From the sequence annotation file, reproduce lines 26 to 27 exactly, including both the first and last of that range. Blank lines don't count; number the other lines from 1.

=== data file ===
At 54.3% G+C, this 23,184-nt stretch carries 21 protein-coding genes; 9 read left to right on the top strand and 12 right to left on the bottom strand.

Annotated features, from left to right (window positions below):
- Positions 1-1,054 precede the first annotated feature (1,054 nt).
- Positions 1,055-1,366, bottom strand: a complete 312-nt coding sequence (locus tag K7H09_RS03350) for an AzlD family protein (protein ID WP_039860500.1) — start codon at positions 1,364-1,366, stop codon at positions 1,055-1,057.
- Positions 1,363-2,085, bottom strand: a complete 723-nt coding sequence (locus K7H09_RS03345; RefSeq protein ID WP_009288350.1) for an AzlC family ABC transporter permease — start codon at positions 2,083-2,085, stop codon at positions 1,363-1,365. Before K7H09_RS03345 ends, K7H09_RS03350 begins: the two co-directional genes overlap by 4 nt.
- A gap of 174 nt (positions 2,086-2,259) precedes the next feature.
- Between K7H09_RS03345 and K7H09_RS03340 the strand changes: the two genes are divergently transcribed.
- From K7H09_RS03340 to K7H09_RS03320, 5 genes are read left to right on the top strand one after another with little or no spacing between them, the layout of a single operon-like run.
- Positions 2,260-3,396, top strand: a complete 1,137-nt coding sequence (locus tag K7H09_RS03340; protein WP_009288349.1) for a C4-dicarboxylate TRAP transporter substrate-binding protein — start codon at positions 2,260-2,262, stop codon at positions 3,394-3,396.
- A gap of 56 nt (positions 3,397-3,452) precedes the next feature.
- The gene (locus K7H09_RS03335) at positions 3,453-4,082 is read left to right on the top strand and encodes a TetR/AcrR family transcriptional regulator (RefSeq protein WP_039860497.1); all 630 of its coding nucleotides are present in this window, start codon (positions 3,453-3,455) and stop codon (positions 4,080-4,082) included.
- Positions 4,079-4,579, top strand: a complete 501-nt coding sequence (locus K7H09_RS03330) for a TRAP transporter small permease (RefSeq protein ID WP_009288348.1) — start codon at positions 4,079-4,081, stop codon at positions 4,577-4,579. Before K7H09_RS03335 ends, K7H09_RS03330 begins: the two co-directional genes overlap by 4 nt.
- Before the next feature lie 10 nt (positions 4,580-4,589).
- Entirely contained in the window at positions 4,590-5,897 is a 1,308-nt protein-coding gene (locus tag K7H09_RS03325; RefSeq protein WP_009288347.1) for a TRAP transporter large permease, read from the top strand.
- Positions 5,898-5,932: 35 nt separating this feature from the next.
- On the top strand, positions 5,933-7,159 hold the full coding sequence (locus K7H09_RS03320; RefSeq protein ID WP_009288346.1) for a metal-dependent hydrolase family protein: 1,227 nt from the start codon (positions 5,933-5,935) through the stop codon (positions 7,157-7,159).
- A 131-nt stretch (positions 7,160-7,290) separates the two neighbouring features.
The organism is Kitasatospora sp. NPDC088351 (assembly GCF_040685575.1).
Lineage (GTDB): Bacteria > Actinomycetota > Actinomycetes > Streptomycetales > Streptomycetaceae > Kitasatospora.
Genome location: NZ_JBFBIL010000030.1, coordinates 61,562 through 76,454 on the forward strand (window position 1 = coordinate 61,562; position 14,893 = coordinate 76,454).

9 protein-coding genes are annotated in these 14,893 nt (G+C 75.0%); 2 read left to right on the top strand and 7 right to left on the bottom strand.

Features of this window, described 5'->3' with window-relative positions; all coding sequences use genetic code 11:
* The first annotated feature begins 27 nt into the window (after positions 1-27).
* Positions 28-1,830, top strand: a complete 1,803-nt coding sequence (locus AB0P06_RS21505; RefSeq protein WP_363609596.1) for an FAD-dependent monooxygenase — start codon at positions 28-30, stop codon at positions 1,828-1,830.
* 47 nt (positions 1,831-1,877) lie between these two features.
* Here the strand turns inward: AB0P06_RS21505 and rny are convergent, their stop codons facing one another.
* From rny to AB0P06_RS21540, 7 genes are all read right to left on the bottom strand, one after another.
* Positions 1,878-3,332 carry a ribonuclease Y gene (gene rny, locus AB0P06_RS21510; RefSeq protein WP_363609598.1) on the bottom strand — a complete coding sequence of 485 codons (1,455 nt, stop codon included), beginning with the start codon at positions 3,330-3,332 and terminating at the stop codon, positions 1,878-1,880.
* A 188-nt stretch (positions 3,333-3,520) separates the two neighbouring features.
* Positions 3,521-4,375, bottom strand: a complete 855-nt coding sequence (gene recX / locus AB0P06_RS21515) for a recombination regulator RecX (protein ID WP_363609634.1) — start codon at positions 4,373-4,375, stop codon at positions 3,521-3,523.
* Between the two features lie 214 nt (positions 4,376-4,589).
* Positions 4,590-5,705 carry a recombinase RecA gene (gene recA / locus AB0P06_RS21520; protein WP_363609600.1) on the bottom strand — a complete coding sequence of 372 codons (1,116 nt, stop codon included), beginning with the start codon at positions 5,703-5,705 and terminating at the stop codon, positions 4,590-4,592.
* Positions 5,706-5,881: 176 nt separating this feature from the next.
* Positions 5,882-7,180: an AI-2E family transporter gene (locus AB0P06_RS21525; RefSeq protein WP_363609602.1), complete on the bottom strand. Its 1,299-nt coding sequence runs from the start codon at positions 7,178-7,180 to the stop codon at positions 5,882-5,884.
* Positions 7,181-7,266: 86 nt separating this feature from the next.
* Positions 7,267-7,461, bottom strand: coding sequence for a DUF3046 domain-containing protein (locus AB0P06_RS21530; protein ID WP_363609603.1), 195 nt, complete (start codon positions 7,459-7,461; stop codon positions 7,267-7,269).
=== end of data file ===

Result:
* Here the strand turns inward: AB0P06_RS21505 and rny are convergent, their stop codons facing one another.
* From rny to AB0P06_RS21540, 7 genes are all read right to left on the bottom strand, one after another.